Haest, K., Kumar, A., Van Calster, B., Leunen, K., Smeets, A., Amant, F., . . . Neven, P. (2012). Stellate ganglion block for the management of hot flashes and sleep disturbances in breast cancer survivors: an uncontrolled experimental study with 24 weeks of follow-up. Annals of Oncology, 23, 1449–1454.doi: 10.1093/annonc/mdr478
Researchers studied the long-term efficacy of stellate ganglion block (SGB) treatment in reducing hot flashes (HF) and improving sleep disturbances in breast cancer survivors.
Female breast cancer survivors who were experiencing HF and sleep disturbances were enrolled to undergo SGB treatment. A pilot study was conducted on nine patients before the main study enrolled 25 patients for the SGB treatment. In the pilot study, patient assessments occurred at baseline (one week before SGB) and four weeks after treatment. In the main study, patients were assessed at baseline and at weeks 1, 4, 12, and 24 after treatment.
This was a prospective, single-arm, nonrandomized trial.
The Climacteric Symptom Form, HF diary, and Pittsburgh Sleep Quality Index (PSQI) were used to assess the efficacy of SGB on HF and sleep quality.
This study was divided into two parts: a pilot study of nine patients and the main study of 25 patients. All patients completed the treatment intervention (SGB) and the assessment to week 24.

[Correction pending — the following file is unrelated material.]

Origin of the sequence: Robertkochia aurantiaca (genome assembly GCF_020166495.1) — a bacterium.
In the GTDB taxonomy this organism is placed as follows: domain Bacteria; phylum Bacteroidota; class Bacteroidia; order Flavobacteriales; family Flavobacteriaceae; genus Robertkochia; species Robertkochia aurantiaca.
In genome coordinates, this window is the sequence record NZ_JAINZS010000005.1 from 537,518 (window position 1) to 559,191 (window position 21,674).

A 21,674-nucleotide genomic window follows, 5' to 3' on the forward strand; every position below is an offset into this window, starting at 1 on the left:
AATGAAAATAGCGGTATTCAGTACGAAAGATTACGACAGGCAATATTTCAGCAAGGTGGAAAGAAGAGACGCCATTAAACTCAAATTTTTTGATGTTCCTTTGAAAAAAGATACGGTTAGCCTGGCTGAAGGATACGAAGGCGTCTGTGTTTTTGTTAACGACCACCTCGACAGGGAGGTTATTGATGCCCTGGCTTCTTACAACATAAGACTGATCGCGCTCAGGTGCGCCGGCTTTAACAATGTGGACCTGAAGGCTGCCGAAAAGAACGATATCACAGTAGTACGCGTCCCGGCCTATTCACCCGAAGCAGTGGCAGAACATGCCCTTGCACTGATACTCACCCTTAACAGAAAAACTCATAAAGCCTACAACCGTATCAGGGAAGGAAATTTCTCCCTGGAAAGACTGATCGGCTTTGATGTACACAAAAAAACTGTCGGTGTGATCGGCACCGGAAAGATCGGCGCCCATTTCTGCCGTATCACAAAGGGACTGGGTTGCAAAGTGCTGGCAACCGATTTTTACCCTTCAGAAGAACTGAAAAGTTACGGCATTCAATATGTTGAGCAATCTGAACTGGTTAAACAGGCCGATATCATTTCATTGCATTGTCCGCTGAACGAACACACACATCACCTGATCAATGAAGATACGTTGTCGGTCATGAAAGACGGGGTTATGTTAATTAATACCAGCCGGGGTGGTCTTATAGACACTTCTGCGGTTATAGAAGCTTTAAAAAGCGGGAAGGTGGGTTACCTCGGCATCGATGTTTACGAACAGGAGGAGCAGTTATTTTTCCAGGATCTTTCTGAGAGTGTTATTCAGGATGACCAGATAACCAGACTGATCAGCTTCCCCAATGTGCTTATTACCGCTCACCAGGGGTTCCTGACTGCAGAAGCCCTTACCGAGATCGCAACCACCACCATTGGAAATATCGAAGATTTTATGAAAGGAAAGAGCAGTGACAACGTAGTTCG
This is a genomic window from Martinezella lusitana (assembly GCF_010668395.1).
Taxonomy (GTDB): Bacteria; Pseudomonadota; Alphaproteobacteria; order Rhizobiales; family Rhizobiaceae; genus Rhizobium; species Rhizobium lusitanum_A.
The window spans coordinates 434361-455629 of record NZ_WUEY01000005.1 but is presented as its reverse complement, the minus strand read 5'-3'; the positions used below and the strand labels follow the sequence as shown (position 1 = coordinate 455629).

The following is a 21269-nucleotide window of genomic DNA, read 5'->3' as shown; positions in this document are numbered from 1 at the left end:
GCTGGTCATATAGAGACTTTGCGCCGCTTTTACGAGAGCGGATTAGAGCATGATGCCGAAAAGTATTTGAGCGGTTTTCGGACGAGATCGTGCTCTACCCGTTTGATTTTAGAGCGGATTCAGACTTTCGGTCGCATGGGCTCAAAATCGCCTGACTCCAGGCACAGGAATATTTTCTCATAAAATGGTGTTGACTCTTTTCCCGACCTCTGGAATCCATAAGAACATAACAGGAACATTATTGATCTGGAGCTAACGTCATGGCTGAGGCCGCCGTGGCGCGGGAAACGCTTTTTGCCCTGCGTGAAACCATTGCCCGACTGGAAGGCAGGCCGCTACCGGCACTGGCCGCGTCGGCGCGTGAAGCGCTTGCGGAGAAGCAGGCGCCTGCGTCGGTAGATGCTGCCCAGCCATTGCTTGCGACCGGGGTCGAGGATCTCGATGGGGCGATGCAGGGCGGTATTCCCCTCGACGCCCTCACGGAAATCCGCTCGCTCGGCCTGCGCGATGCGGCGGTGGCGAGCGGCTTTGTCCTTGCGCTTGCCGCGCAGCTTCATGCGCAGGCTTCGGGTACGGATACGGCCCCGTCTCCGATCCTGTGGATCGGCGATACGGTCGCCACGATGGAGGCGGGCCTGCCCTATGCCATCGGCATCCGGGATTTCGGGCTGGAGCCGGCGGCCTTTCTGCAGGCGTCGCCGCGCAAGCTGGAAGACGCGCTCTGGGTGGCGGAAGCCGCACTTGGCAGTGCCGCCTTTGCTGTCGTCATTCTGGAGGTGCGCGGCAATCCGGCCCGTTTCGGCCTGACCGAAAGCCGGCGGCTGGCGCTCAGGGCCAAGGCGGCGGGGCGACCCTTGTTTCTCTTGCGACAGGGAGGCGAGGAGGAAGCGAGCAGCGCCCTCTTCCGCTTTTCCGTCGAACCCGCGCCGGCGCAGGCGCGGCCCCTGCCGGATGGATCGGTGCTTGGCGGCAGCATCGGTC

SGB appears to be effective in reducing the number of HF and improving sleep quality in women with early stage breast cancer who are experiencing HF and are resistant to other therapies. The HF gradually returned over time, whereas the improvement in the sleep quality was maintained over 24 weeks. The study demonstrated excellent patient compliance and noted very few side effects other than treatment-induced Horner’s syndrome (ptosis, miosis, anhidrosis, and enophthalmos) that lasted less than six hours.
The treatment was reported to be safe and very well tolerated, and the side effects were minimal. Further investigation is warranted to identify feasibility in community practices as well as further identification of the appropriate patient population for this intervention.